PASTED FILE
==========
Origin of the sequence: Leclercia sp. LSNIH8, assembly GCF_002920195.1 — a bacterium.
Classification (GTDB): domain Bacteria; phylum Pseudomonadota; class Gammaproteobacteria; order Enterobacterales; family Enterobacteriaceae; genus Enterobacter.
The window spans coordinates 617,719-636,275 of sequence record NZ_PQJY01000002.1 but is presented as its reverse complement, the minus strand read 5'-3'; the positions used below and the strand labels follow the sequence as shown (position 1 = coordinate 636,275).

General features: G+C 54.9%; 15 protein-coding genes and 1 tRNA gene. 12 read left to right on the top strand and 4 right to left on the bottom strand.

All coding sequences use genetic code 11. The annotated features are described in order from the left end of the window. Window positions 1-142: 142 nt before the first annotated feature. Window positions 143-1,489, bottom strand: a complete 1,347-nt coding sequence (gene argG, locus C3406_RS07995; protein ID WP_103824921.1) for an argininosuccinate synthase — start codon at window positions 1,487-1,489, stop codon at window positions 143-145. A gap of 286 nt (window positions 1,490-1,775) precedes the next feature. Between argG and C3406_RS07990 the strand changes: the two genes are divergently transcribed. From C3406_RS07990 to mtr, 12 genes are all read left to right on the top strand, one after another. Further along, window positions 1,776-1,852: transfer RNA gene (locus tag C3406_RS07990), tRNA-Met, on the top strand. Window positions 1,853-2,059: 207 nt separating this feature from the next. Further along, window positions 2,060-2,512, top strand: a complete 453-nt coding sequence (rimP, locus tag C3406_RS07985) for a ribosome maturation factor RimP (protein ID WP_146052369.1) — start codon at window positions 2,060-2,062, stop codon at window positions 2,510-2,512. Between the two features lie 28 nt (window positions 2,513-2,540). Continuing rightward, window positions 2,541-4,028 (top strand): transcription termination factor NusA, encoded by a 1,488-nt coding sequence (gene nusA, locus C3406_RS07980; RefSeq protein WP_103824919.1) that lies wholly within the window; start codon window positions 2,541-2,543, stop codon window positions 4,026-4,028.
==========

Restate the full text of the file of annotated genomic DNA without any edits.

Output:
Origin of the sequence: Leclercia sp. LSNIH8, assembly GCF_002920195.1 — a bacterium.
Classification (GTDB): domain Bacteria; phylum Pseudomonadota; class Gammaproteobacteria; order Enterobacterales; family Enterobacteriaceae; genus Enterobacter.
The window spans coordinates 617,719-636,275 of sequence record NZ_PQJY01000002.1 but is presented as its reverse complement, the minus strand read 5'-3'; the positions used below and the strand labels follow the sequence as shown (position 1 = coordinate 636,275).

General features: G+C 54.9%; 15 protein-coding genes and 1 tRNA gene. 12 read left to right on the top strand and 4 right to left on the bottom strand.

All coding sequences use genetic code 11. The annotated features are described in order from the left end of the window. Window positions 1-142: 142 nt before the first annotated feature. Window positions 143-1,489, bottom strand: a complete 1,347-nt coding sequence (gene argG, locus C3406_RS07995; protein ID WP_103824921.1) for an argininosuccinate synthase — start codon at window positions 1,487-1,489, stop codon at window positions 143-145. A gap of 286 nt (window positions 1,490-1,775) precedes the next feature. Between argG and C3406_RS07990 the strand changes: the two genes are divergently transcribed. From C3406_RS07990 to mtr, 12 genes are all read left to right on the top strand, one after another. Further along, window positions 1,776-1,852: transfer RNA gene (locus tag C3406_RS07990), tRNA-Met, on the top strand. Window positions 1,853-2,059: 207 nt separating this feature from the next. Further along, window positions 2,060-2,512, top strand: a complete 453-nt coding sequence (rimP, locus tag C3406_RS07985) for a ribosome maturation factor RimP (protein ID WP_146052369.1) — start codon at window positions 2,060-2,062, stop codon at window positions 2,510-2,512. Between the two features lie 28 nt (window positions 2,513-2,540). Continuing rightward, window positions 2,541-4,028 (top strand): transcription termination factor NusA, encoded by a 1,488-nt coding sequence (gene nusA, locus C3406_RS07980; RefSeq protein WP_103824919.1) that lies wholly within the window; start codon window positions 2,541-2,543, stop codon window positions 4,026-4,028.